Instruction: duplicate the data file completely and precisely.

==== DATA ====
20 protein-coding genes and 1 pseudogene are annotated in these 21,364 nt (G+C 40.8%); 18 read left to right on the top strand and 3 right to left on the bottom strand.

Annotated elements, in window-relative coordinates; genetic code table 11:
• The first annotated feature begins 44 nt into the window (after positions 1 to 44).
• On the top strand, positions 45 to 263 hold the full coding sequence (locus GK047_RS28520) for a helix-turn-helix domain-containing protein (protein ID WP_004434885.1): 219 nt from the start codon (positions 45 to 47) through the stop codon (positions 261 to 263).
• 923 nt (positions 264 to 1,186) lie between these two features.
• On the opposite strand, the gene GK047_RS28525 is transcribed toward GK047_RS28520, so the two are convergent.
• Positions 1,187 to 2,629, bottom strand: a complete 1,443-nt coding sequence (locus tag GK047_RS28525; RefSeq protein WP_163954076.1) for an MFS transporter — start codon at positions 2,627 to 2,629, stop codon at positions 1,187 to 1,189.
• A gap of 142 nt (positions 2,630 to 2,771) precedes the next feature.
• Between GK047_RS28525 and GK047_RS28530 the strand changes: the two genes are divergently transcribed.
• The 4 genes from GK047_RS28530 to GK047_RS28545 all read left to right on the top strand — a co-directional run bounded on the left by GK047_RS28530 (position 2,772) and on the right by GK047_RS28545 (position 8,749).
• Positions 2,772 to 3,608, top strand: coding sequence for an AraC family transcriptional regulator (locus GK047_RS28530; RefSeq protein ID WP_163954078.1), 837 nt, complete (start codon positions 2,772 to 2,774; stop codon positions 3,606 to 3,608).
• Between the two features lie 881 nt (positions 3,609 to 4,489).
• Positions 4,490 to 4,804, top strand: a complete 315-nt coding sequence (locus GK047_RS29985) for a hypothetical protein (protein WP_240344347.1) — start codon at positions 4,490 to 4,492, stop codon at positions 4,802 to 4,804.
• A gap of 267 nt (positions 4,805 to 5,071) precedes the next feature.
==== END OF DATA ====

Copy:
20 protein-coding genes and 1 pseudogene are annotated in these 21,364 nt (G+C 40.8%); 18 read left to right on the top strand and 3 right to left on the bottom strand.

Annotated elements, in window-relative coordinates; genetic code table 11:
• The first annotated feature begins 44 nt into the window (after positions 1 to 44).
• On the top strand, positions 45 to 263 hold the full coding sequence (locus GK047_RS28520) for a helix-turn-helix domain-containing protein (protein ID WP_004434885.1): 219 nt from the start codon (positions 45 to 47) through the stop codon (positions 261 to 263).
• 923 nt (positions 264 to 1,186) lie between these two features.
• On the opposite strand, the gene GK047_RS28525 is transcribed toward GK047_RS28520, so the two are convergent.
• Positions 1,187 to 2,629, bottom strand: a complete 1,443-nt coding sequence (locus tag GK047_RS28525; RefSeq protein WP_163954076.1) for an MFS transporter — start codon at positions 2,627 to 2,629, stop codon at positions 1,187 to 1,189.
• A gap of 142 nt (positions 2,630 to 2,771) precedes the next feature.
• Between GK047_RS28525 and GK047_RS28530 the strand changes: the two genes are divergently transcribed.
• The 4 genes from GK047_RS28530 to GK047_RS28545 all read left to right on the top strand — a co-directional run bounded on the left by GK047_RS28530 (position 2,772) and on the right by GK047_RS28545 (position 8,749).
• Positions 2,772 to 3,608, top strand: coding sequence for an AraC family transcriptional regulator (locus GK047_RS28530; RefSeq protein ID WP_163954078.1), 837 nt, complete (start codon positions 2,772 to 2,774; stop codon positions 3,606 to 3,608).
• Between the two features lie 881 nt (positions 3,609 to 4,489).
• Positions 4,490 to 4,804, top strand: a complete 315-nt coding sequence (locus GK047_RS29985) for a hypothetical protein (protein WP_240344347.1) — start codon at positions 4,490 to 4,492, stop codon at positions 4,802 to 4,804.
• A gap of 267 nt (positions 4,805 to 5,071) precedes the next feature.